For those currently selling images through Getty, the key question is: How many and how fast will Flickr images will be added to gettyimages.com?
At the recent Microsoft Pro Photo Summit Joseph Jean Rolland Dube, one of the people who worked on "Project Populace" (the code name for planning the Flickr deal) told the audience that plans called for launch in March 2009 with 2,500 images. Dube is currently vice president for content cevelopment at iStockphoto. When Thomas Hawk published this information on his blog, Bridget Russel of Getty public relations issued an immediate correction saying Getty's actual plans are to launch with "tens of thousands of images, with thousands more added to the collection each month."
Weâ€™re told the Getty editors are going to choose the photographers they want to deal with and invite them to sign a contract. The contract will authorize Getty to license the images as RM, RR or RF, but not microstock. In addition, will be a way for Flickrâ€™s photographers to indicate that they would like to have their images reviewed for possible licensing by Getty. Thus, editors may not have to scan 2 billion images to find what they require.
The Editing Process
In the last year, Getty editors have been slow getting through the comparatively small number of images submitted by its existing contract photographers. Will Getty demand that its editors be more productive? Will the company hire more editors or impress iStock â€œinspectorsâ€ into service? (Theyâ€™ve shown no inclination recently to hire additional staff as that costs money. In fact, the tendency has been to fire people, not hire them.)
Asking the existing staff to suddenly review more images seems an unlikely strategy for success. (We assume they have been working as fast as they can.) However, adjusting priorities and asking editors to spend more time reviewing Flickr images and
dramatically less on the review and acceptance of current photographer production would seem a workable option.
If iStock "reviewers" are used to initially cull the Flickr images, they would need additional training because iStock's acceptance standards differ greatly from Getty's.
The process of accepting and uploading Flickr images is much more complex than accepting images from existing Getty photographers. First, once the editor has chosen images they would like to represent, it will be necessary to get the photographer to sign a Getty contract. If there are people in the picture, the Flickr photographer will need to supply model releases, which most probably don't have.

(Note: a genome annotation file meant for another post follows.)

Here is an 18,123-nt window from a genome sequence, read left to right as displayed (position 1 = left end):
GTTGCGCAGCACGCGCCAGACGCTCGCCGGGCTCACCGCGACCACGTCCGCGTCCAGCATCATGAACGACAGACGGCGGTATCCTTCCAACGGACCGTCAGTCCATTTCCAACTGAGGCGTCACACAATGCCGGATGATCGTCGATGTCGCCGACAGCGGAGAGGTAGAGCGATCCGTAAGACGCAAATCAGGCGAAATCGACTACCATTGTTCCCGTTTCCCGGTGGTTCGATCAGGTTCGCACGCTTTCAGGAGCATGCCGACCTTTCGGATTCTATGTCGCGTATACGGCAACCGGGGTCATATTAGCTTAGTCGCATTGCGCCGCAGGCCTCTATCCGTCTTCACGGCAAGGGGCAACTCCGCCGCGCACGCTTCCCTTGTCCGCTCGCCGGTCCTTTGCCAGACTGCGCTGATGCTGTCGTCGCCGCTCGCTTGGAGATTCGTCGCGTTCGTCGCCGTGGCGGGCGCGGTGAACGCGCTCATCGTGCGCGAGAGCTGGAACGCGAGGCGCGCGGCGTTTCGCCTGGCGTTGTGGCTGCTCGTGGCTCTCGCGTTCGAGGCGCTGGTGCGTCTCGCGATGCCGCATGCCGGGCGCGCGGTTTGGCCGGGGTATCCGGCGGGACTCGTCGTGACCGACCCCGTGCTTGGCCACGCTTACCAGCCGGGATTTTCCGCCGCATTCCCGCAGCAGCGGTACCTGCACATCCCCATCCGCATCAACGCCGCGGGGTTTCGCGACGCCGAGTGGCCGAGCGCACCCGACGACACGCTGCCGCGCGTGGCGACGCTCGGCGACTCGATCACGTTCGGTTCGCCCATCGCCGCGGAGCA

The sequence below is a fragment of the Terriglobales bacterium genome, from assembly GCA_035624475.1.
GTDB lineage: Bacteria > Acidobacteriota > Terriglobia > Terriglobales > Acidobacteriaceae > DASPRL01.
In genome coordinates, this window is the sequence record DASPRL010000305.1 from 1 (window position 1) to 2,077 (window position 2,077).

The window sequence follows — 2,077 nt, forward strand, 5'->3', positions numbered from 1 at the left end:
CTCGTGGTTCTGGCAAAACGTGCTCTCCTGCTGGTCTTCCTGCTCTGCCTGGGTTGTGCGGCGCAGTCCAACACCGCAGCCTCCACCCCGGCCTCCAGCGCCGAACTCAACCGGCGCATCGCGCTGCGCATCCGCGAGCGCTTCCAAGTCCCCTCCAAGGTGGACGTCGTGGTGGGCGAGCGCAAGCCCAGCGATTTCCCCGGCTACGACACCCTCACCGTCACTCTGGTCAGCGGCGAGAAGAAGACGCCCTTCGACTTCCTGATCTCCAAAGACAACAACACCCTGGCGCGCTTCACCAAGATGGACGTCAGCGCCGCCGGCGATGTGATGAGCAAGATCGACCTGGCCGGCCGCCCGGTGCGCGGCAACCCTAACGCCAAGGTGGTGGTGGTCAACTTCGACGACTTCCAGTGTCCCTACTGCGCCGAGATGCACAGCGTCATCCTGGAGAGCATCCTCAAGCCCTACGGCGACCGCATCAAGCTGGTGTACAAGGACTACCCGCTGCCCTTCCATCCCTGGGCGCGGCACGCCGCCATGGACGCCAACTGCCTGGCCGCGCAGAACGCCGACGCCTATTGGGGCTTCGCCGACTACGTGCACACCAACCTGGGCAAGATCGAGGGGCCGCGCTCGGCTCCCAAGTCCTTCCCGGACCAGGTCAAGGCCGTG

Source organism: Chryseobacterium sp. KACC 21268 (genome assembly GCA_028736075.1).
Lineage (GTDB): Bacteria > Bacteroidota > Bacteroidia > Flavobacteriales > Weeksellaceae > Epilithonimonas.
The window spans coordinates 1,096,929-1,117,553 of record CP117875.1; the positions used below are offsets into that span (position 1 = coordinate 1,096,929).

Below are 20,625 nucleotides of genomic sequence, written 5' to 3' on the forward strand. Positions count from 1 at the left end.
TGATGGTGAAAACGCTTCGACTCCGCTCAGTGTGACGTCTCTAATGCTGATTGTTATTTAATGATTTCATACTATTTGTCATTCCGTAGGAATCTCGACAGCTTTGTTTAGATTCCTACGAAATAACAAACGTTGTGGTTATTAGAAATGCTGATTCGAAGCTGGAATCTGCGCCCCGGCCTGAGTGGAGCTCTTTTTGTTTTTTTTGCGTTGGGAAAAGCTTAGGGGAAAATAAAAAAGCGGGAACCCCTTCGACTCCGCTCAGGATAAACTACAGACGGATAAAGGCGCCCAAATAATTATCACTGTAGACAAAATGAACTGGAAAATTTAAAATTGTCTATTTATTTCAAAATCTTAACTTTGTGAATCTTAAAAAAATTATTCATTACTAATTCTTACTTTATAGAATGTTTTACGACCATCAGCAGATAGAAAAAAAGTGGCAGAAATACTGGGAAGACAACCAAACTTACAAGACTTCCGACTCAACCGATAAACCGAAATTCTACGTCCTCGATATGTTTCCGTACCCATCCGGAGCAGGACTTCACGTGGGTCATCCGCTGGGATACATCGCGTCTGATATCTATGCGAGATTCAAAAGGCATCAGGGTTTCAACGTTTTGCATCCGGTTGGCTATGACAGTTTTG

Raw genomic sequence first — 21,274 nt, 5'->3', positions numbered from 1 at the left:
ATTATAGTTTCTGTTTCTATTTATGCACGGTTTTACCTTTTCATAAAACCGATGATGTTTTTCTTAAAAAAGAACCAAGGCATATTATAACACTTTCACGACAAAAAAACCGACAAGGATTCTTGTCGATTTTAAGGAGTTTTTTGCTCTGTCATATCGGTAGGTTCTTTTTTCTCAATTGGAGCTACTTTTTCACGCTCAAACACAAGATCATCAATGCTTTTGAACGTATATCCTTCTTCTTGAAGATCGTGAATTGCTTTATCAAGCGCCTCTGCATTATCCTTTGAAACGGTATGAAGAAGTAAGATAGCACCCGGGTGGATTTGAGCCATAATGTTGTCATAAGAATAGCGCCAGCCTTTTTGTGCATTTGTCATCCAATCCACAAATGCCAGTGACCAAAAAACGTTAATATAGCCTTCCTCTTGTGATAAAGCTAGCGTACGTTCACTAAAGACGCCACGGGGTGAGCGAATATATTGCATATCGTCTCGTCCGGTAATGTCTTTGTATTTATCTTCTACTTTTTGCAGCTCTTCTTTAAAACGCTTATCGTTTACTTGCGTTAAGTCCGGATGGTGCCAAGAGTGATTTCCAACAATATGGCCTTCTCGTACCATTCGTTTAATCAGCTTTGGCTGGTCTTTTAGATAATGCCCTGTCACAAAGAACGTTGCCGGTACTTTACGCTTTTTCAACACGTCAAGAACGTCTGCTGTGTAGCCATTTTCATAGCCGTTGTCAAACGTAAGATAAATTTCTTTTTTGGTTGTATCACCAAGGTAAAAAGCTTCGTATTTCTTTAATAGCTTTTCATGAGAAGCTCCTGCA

In many cases, larger files will be needed. More personal contact with the amateurs may be necessary to help them understand Getty's professional requirements. Specific information about the subject may be needed for kewording. It may take more time to integrate 100 images from the Flickr community than is required to add the same number of images from Getty's regular contributors. Regular contributor images are required to meet certain standards.
Taking all these things into account, the number of Flickr images added to the Getty collection may turn out to be very small until Getty can train Flickr contributors.
Customers have been complaining they see the same images every time they go to the Getty site. They go to other sources is to find something different. Could the rejected Getty images be the "difference" customers want? Could Getty's recent file purging be counterproductive?
There one advantage to focusing on the production of Flickr photographers rather than current suppliers. These image makers have much lower expectations. They are not trying to make a living selling stock. For them, every sale, no matter how small or infrequent, is found money.